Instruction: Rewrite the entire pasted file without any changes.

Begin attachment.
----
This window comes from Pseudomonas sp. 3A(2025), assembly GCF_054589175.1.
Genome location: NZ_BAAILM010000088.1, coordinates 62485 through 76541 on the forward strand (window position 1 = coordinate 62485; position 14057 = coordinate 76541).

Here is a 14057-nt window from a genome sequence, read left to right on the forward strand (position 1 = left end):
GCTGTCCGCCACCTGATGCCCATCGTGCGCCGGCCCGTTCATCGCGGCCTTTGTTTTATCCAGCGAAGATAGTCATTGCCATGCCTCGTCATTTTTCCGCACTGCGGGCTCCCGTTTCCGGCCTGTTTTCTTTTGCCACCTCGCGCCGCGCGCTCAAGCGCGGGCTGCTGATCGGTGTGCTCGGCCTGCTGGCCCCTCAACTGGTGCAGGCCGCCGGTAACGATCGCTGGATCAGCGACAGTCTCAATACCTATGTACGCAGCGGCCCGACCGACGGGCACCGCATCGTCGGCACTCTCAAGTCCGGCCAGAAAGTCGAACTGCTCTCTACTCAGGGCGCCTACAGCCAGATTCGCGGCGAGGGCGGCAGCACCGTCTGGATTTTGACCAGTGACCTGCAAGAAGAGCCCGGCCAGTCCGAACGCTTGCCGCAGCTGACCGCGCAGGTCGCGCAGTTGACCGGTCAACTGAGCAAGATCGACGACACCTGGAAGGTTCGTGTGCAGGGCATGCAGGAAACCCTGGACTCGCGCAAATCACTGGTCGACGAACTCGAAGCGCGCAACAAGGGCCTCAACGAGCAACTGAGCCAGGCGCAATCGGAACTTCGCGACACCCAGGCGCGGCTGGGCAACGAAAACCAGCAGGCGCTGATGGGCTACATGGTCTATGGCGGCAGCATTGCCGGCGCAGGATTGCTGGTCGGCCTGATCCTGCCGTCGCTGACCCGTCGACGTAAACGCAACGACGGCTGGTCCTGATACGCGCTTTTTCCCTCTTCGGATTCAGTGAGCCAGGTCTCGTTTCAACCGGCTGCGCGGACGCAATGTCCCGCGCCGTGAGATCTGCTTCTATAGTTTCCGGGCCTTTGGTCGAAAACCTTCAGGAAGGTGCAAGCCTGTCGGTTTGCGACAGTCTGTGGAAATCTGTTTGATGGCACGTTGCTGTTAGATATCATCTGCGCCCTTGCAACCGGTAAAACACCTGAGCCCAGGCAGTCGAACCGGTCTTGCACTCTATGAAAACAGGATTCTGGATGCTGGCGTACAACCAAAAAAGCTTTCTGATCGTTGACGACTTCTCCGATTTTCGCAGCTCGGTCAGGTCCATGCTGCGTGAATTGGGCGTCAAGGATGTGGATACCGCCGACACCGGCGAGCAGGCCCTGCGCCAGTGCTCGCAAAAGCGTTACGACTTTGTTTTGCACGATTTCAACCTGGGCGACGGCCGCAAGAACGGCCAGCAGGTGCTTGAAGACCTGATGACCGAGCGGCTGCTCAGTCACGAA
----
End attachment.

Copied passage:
This window comes from Pseudomonas sp. 3A(2025), assembly GCF_054589175.1.
Genome location: NZ_BAAILM010000088.1, coordinates 62485 through 76541 on the forward strand (window position 1 = coordinate 62485; position 14057 = coordinate 76541).

Here is a 14057-nt window from a genome sequence, read left to right on the forward strand (position 1 = left end):
GCTGTCCGCCACCTGATGCCCATCGTGCGCCGGCCCGTTCATCGCGGCCTTTGTTTTATCCAGCGAAGATAGTCATTGCCATGCCTCGTCATTTTTCCGCACTGCGGGCTCCCGTTTCCGGCCTGTTTTCTTTTGCCACCTCGCGCCGCGCGCTCAAGCGCGGGCTGCTGATCGGTGTGCTCGGCCTGCTGGCCCCTCAACTGGTGCAGGCCGCCGGTAACGATCGCTGGATCAGCGACAGTCTCAATACCTATGTACGCAGCGGCCCGACCGACGGGCACCGCATCGTCGGCACTCTCAAGTCCGGCCAGAAAGTCGAACTGCTCTCTACTCAGGGCGCCTACAGCCAGATTCGCGGCGAGGGCGGCAGCACCGTCTGGATTTTGACCAGTGACCTGCAAGAAGAGCCCGGCCAGTCCGAACGCTTGCCGCAGCTGACCGCGCAGGTCGCGCAGTTGACCGGTCAACTGAGCAAGATCGACGACACCTGGAAGGTTCGTGTGCAGGGCATGCAGGAAACCCTGGACTCGCGCAAATCACTGGTCGACGAACTCGAAGCGCGCAACAAGGGCCTCAACGAGCAACTGAGCCAGGCGCAATCGGAACTTCGCGACACCCAGGCGCGGCTGGGCAACGAAAACCAGCAGGCGCTGATGGGCTACATGGTCTATGGCGGCAGCATTGCCGGCGCAGGATTGCTGGTCGGCCTGATCCTGCCGTCGCTGACCCGTCGACGTAAACGCAACGACGGCTGGTCCTGATACGCGCTTTTTCCCTCTTCGGATTCAGTGAGCCAGGTCTCGTTTCAACCGGCTGCGCGGACGCAATGTCCCGCGCCGTGAGATCTGCTTCTATAGTTTCCGGGCCTTTGGTCGAAAACCTTCAGGAAGGTGCAAGCCTGTCGGTTTGCGACAGTCTGTGGAAATCTGTTTGATGGCACGTTGCTGTTAGATATCATCTGCGCCCTTGCAACCGGTAAAACACCTGAGCCCAGGCAGTCGAACCGGTCTTGCACTCTATGAAAACAGGATTCTGGATGCTGGCGTACAACCAAAAAAGCTTTCTGATCGTTGACGACTTCTCCGATTTTCGCAGCTCGGTCAGGTCCATGCTGCGTGAATTGGGCGTCAAGGATGTGGATACCGCCGACACCGGCGAGCAGGCCCTGCGCCAGTGCTCGCAAAAGCGTTACGACTTTGTTTTGCACGATTTCAACCTGGGCGACGGCCGCAAGAACGGCCAGCAGGTGCTTGAAGACCTGATGACCGAGCGGCTGCTCAGTCACGAA